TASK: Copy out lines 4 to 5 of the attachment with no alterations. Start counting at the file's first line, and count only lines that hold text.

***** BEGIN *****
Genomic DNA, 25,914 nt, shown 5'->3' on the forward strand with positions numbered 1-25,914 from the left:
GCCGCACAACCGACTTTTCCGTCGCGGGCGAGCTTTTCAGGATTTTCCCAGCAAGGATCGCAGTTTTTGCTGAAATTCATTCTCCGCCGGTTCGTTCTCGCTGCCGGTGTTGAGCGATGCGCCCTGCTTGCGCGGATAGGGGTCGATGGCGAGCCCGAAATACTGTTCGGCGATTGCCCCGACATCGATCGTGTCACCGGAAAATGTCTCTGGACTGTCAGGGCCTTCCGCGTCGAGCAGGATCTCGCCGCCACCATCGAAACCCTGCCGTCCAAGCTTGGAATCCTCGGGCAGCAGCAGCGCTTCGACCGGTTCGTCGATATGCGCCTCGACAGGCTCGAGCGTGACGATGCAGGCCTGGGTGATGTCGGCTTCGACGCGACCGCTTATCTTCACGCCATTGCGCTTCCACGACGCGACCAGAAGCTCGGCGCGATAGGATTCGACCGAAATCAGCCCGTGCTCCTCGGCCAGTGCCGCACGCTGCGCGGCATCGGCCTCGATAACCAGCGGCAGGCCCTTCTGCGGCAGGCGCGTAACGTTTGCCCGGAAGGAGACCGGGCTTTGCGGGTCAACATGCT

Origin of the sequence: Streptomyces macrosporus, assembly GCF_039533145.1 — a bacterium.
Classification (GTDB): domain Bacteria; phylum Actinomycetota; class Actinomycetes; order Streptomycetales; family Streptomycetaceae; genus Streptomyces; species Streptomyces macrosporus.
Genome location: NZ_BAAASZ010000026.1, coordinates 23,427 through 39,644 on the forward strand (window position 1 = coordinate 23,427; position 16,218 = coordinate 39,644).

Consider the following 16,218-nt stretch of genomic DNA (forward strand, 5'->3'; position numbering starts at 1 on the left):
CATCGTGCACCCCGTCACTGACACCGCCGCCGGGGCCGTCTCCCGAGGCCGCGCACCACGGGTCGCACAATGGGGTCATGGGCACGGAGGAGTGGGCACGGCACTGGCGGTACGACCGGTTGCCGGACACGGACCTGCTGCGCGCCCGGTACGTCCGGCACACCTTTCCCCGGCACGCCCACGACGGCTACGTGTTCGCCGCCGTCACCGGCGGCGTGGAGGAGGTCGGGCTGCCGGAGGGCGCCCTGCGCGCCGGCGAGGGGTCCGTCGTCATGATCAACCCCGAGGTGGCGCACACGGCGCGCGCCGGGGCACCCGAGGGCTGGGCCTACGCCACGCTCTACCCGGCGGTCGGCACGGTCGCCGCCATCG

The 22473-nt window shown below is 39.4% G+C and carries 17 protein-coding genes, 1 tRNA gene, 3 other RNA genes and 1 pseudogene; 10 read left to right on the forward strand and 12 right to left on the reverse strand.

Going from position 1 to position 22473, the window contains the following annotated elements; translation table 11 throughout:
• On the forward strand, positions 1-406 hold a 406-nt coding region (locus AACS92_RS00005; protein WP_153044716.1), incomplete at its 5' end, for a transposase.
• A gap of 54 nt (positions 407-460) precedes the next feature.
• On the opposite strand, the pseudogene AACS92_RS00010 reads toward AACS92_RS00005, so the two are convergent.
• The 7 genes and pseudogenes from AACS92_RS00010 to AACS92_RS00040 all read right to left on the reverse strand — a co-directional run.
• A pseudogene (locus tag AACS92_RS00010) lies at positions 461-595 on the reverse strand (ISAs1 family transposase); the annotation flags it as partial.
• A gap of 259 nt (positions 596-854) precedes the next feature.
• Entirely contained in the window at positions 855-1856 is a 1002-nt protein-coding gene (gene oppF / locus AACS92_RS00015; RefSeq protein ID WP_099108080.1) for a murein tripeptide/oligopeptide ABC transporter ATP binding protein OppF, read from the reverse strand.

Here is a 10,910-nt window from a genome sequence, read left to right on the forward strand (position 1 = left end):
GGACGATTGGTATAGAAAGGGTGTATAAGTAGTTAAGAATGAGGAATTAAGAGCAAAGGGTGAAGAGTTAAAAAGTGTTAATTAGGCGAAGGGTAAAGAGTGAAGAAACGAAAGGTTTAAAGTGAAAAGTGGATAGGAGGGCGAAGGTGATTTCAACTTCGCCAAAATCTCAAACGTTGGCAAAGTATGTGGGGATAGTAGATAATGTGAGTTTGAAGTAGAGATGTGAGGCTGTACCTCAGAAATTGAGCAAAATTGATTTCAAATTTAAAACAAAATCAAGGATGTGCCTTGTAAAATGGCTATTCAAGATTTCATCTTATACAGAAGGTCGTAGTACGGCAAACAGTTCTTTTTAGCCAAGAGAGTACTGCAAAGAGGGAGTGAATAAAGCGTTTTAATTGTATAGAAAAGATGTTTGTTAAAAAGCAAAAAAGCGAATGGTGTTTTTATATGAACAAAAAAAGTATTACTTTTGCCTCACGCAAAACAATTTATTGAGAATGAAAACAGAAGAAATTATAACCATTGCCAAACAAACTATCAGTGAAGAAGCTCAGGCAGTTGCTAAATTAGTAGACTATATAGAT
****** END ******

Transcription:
Classification (GTDB): domain Bacteria; phylum Actinomycetota; class Actinomycetes; order Streptomycetales; family Streptomycetaceae; genus Streptomyces; species Streptomyces macrosporus.
Genome location: NZ_BAAASZ010000026.1, coordinates 23,427 through 39,644 on the forward strand (window position 1 = coordinate 23,427; position 16,218 = coordinate 39,644).